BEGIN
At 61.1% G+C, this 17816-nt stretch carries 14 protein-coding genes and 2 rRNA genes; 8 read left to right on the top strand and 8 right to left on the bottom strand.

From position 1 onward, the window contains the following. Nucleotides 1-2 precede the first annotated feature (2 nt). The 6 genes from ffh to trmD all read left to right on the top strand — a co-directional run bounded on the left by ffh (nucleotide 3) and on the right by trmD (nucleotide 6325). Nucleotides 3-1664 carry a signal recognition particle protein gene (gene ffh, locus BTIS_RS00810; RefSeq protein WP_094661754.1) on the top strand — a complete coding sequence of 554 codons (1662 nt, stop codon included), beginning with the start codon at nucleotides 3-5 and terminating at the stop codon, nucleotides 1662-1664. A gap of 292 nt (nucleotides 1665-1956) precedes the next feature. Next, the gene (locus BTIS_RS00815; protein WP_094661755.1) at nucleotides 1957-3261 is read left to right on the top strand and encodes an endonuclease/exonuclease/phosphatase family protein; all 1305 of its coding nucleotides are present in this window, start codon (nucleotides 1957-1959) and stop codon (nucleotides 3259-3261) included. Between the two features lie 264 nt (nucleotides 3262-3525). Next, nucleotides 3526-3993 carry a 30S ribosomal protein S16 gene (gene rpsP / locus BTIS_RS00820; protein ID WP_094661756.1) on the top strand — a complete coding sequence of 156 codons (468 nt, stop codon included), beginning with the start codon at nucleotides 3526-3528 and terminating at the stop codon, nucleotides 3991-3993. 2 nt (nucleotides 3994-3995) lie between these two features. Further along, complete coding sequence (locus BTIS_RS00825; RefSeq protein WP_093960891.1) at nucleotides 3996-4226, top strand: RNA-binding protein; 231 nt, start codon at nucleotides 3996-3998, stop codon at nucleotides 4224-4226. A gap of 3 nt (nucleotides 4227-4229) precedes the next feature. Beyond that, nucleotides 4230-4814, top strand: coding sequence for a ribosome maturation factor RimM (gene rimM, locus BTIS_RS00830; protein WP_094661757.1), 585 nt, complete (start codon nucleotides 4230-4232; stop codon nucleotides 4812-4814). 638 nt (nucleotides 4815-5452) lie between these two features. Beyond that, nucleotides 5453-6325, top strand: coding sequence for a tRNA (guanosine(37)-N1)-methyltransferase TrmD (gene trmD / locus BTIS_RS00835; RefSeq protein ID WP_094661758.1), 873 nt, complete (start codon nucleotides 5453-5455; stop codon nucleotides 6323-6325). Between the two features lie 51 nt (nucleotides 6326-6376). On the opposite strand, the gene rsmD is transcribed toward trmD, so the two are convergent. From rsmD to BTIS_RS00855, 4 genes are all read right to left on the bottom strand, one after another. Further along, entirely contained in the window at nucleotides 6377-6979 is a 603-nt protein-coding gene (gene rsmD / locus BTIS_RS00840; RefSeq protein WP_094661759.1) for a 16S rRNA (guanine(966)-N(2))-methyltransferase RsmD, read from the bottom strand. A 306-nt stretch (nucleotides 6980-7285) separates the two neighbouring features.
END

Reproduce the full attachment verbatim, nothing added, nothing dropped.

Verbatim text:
At 61.1% G+C, this 17816-nt stretch carries 14 protein-coding genes and 2 rRNA genes; 8 read left to right on the top strand and 8 right to left on the bottom strand.

From position 1 onward, the window contains the following. Nucleotides 1-2 precede the first annotated feature (2 nt). The 6 genes from ffh to trmD all read left to right on the top strand — a co-directional run bounded on the left by ffh (nucleotide 3) and on the right by trmD (nucleotide 6325). Nucleotides 3-1664 carry a signal recognition particle protein gene (gene ffh, locus BTIS_RS00810; RefSeq protein WP_094661754.1) on the top strand — a complete coding sequence of 554 codons (1662 nt, stop codon included), beginning with the start codon at nucleotides 3-5 and terminating at the stop codon, nucleotides 1662-1664. A gap of 292 nt (nucleotides 1665-1956) precedes the next feature. Next, the gene (locus BTIS_RS00815; protein WP_094661755.1) at nucleotides 1957-3261 is read left to right on the top strand and encodes an endonuclease/exonuclease/phosphatase family protein; all 1305 of its coding nucleotides are present in this window, start codon (nucleotides 1957-1959) and stop codon (nucleotides 3259-3261) included. Between the two features lie 264 nt (nucleotides 3262-3525). Next, nucleotides 3526-3993 carry a 30S ribosomal protein S16 gene (gene rpsP / locus BTIS_RS00820; protein ID WP_094661756.1) on the top strand — a complete coding sequence of 156 codons (468 nt, stop codon included), beginning with the start codon at nucleotides 3526-3528 and terminating at the stop codon, nucleotides 3991-3993. 2 nt (nucleotides 3994-3995) lie between these two features. Further along, complete coding sequence (locus BTIS_RS00825; RefSeq protein WP_093960891.1) at nucleotides 3996-4226, top strand: RNA-binding protein; 231 nt, start codon at nucleotides 3996-3998, stop codon at nucleotides 4224-4226. A gap of 3 nt (nucleotides 4227-4229) precedes the next feature. Beyond that, nucleotides 4230-4814, top strand: coding sequence for a ribosome maturation factor RimM (gene rimM, locus BTIS_RS00830; protein WP_094661757.1), 585 nt, complete (start codon nucleotides 4230-4232; stop codon nucleotides 4812-4814). 638 nt (nucleotides 4815-5452) lie between these two features. Beyond that, nucleotides 5453-6325, top strand: coding sequence for a tRNA (guanosine(37)-N1)-methyltransferase TrmD (gene trmD / locus BTIS_RS00835; RefSeq protein ID WP_094661758.1), 873 nt, complete (start codon nucleotides 5453-5455; stop codon nucleotides 6323-6325). Between the two features lie 51 nt (nucleotides 6326-6376). On the opposite strand, the gene rsmD is transcribed toward trmD, so the two are convergent. From rsmD to BTIS_RS00855, 4 genes are all read right to left on the bottom strand, one after another. Further along, entirely contained in the window at nucleotides 6377-6979 is a 603-nt protein-coding gene (gene rsmD / locus BTIS_RS00840; RefSeq protein WP_094661759.1) for a 16S rRNA (guanine(966)-N(2))-methyltransferase RsmD, read from the bottom strand. A 306-nt stretch (nucleotides 6980-7285) separates the two neighbouring features.